“With this report, we have a strategy that government agencies, businesses, educators, healthcare providers, and non-profit organizations can use to give all City residents improved access to healthy fruits and vegetables,” said Mayor Stephanie Rawlings-Blake. “Implementing these recommendations will go a long way toward improving the health and quality of life of City residents.”

Recommendations include promoting and expanding farmers’ markets, community gardens and urban agriculture. The City will also seek to encourage street vending of healthy foods and expand the Health Department’s Virtual Supermarket Project, which helps residents living in food deserts order groceries online at their local library branch. Studies show that a healthy diet significantly reduces the risk of developing cardiovascular disease.

While the U.S. boasts one of the most abundant food supplies in the world, disparities in access, affordability and quality have garnered attention by a wide variety of stakeholders in the food system. The formation of the task force came about because of wide support across sectors and interest in creating new opportunities to improve the current food situation.

“Heart disease is Baltimore’s number one killer, and has been for a long time,” explained Interim Health Commissioner Olivia D. Farrow. “Making healthy food accessible in every low-income community is the first step toward lowering the number of deaths in Baltimore from diet-related health problems.”

The Department of Planning announced that Ms. Holly Freishtat will serve as Baltimore City’s new Food Policy Director. Freishtat will be responsible for implementing the recommendations of the Food Policy Task Force.  Her position is funded by the Sustainability Food Fund, which was created by the Baltimore Community Foundation through generous donations from the Abell Foundation, Kaiser Permanente, and the Annie E. Casey Foundation.

“Having someone with Holly’s experience in food policy is a unique and major asset for the City of Baltimore,” said Seema Iyer, Chief of Research and Strategic Planning for the Department of Planning.  “We don’t have a ‘Department of Food’, so she will help to institutionalize close collaboration between the Departments of Health and Planning and the Office of Sustainability and really all the stakeholders involved in ensuring access to healthy food for all Baltimoreans.”

The Food Policy Task Force convened in 2009, and is comprised of representatives from a cross-section of city agencies, organizations, businesses, and stakeholders in Baltimore’s food production, distribution, and consumption system.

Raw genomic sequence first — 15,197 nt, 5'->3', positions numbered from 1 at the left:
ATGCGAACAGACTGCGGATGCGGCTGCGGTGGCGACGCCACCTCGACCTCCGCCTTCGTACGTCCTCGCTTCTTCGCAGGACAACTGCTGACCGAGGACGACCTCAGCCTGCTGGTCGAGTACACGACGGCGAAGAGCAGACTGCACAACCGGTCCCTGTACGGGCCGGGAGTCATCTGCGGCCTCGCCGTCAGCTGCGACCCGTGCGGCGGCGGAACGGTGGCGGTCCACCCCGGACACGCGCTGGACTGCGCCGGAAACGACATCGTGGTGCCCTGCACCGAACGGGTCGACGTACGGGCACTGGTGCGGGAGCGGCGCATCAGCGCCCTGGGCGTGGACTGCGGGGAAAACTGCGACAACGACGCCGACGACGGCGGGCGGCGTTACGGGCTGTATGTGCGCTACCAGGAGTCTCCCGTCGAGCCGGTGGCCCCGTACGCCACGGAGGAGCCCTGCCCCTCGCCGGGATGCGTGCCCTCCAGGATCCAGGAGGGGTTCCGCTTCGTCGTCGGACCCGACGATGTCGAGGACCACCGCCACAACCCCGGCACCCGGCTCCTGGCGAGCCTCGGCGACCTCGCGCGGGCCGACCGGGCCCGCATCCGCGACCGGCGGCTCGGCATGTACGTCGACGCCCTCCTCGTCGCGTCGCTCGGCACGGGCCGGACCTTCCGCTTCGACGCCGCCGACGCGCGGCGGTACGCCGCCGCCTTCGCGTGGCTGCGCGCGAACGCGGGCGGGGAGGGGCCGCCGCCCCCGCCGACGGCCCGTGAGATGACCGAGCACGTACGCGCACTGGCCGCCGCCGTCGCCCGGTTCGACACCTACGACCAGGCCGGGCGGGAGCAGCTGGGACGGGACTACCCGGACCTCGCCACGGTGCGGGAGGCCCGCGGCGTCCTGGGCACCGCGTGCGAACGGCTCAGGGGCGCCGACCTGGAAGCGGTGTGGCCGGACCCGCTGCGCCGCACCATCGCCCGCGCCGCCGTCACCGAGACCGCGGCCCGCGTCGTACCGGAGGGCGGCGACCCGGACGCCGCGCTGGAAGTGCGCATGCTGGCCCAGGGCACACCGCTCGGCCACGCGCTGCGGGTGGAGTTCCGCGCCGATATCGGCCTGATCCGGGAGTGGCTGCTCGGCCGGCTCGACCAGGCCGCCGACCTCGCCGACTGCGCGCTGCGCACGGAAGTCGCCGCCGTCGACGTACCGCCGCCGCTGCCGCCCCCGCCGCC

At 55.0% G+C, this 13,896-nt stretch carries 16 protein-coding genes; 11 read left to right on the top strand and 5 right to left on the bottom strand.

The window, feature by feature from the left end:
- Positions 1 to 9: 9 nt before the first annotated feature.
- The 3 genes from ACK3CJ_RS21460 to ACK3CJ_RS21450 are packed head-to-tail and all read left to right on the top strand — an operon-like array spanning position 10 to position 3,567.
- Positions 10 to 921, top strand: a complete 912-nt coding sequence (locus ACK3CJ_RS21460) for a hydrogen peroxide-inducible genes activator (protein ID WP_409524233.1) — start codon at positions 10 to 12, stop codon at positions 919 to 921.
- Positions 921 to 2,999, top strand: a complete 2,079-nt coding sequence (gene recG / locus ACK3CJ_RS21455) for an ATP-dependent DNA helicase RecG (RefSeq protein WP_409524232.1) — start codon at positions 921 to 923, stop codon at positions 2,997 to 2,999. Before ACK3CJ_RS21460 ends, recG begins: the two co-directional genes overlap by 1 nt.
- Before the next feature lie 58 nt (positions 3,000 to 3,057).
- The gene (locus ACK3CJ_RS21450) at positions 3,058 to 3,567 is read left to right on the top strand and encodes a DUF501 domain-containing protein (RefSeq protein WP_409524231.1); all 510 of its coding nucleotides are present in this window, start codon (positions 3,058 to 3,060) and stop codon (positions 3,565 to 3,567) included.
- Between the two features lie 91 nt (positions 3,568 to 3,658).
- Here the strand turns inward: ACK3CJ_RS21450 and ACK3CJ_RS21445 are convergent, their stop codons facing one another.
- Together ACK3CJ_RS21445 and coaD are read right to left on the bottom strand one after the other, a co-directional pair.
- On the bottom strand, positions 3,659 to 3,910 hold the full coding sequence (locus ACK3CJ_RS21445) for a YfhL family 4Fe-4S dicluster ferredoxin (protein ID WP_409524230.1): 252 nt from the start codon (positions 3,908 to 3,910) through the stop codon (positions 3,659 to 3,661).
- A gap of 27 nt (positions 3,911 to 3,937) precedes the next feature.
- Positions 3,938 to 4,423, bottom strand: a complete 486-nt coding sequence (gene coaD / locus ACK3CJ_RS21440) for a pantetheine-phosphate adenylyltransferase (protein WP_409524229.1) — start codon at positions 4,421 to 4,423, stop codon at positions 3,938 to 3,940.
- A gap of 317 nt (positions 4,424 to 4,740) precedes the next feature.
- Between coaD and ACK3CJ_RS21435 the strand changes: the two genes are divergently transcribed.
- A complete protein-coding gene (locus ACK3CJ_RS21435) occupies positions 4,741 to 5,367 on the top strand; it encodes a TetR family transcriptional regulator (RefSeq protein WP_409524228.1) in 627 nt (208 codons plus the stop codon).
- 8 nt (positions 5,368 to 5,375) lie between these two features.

The full list of Recommendations by the Food Policy Task Force:

  1. Promote and expand farmers’ markets
  2. Promote and expand Community Supported Agriculture
  3. Support continued research on food deserts and collaboration with policymakers
  4. Support a central kitchen model for the Baltimore City Public School System
  5. Support community gardens and urban agriculture
  6. Expand supermarket home delivery system
  7. Improve the food environment around schools and recreation centers
  8. Encourage street vending of healthy foods
  9. Create healthy food zoning requirements or incentives
  10. Develop a targeted marketing campaign to encourage healthy eating among all Baltimoreans


Portable Greenhouses In Baltimore Make News

Hoop Village in Baltimore

The Christian Science Monitor releases article about Hoop Village in Baltimore.

In October Real Food Farm teamed up with the Safe Healing Foundation to build Hoop Village in Clifton Park in Baltimore.  The organizations plan to sell fruits, herbs and vegetables grown in the hoop houses to local institutions and communities in the city.

For a link to the article, CLICK HERE.



Live TEDx Conference From Leading Mid-Atlantic Speakers Streaming Nov. 5th 8:30am

Attend Conference of Leading Thinkers, Online For Free -A True Green Concept.

TEDxTEDx MidAtlantic will bring together the world’s leading thinkers and doers for a series of talks, presentations and performances and present it online FREE November 5, 2009 at 8:30am. What can you expect to see? Speakers at TED events – some of the world’s most fascinating, innovative and influential individuals – are challenged to give “the talk of their life” in 18 minutes or less.

The conference will present a wide range of speakers such as holistic farmer Joel Salatin, featured in the film Food Inc. and Michael Pollan’s book, The Omnivore’s Dilemma, Anthony Geraci, Director of Food and Nutrition for Baltimore City Public Schools, NPR’s Peabody-Award-winning correspondent Scott Simon, and Aneesh Chopra, the Federal Chief Technology Officer of the United States.

The actual conference will be taking place at Maryland Institute College of Art’s Falvey Hall from 8am – 6:30pm, but don’t plan on attenting the conference in person, it’s full.

For more information, CLICK HERE.

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THIS EVENT HAS PAST
-BUT you can see the recorded presentations
by clicking on the  screen >